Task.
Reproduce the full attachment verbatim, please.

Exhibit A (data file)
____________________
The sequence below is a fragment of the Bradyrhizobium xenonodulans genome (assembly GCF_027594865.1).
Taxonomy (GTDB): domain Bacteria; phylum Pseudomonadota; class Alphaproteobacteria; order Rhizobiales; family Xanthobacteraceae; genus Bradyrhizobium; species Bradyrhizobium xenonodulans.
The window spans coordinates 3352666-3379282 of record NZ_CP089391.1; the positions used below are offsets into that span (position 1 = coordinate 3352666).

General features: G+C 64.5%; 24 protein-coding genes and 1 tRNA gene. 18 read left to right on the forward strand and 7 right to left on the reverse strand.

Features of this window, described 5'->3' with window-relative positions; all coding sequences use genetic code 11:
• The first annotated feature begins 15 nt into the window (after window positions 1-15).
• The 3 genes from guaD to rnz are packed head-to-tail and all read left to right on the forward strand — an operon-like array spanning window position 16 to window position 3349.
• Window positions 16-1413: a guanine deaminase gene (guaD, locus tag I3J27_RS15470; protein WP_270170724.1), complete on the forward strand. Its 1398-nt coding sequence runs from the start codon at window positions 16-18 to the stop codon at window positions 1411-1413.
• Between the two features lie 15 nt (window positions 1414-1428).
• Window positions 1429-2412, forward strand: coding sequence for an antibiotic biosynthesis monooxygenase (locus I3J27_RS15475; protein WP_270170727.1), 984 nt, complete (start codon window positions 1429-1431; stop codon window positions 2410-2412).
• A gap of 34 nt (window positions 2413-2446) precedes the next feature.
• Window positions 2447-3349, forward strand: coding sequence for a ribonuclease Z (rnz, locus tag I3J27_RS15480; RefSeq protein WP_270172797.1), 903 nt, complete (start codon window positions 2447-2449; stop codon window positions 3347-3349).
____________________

The sequence below is a fragment of the Bradyrhizobium xenonodulans genome (assembly GCF_027594865.1).
Taxonomy (GTDB): domain Bacteria; phylum Pseudomonadota; class Alphaproteobacteria; order Rhizobiales; family Xanthobacteraceae; genus Bradyrhizobium; species Bradyrhizobium xenonodulans.
The window spans coordinates 3352666-3379282 of record NZ_CP089391.1; the positions used below are offsets into that span (position 1 = coordinate 3352666).

General features: G+C 64.5%; 24 protein-coding genes and 1 tRNA gene. 18 read left to right on the forward strand and 7 right to left on the reverse strand.

Features of this window, described 5'->3' with window-relative positions; all coding sequences use genetic code 11:
• The first annotated feature begins 15 nt into the window (after window positions 1-15).
• The 3 genes from guaD to rnz are packed head-to-tail and all read left to right on the forward strand — an operon-like array spanning window position 16 to window position 3349.
• Window positions 16-1413: a guanine deaminase gene (guaD, locus tag I3J27_RS15470; protein WP_270170724.1), complete on the forward strand. Its 1398-nt coding sequence runs from the start codon at window positions 16-18 to the stop codon at window positions 1411-1413.
• Between the two features lie 15 nt (window positions 1414-1428).
• Window positions 1429-2412, forward strand: coding sequence for an antibiotic biosynthesis monooxygenase (locus I3J27_RS15475; protein WP_270170727.1), 984 nt, complete (start codon window positions 1429-1431; stop codon window positions 2410-2412).
• A gap of 34 nt (window positions 2413-2446) precedes the next feature.
• Window positions 2447-3349, forward strand: coding sequence for a ribonuclease Z (rnz, locus tag I3J27_RS15480; RefSeq protein WP_270172797.1), 903 nt, complete (start codon window positions 2447-2449; stop codon window positions 3347-3349).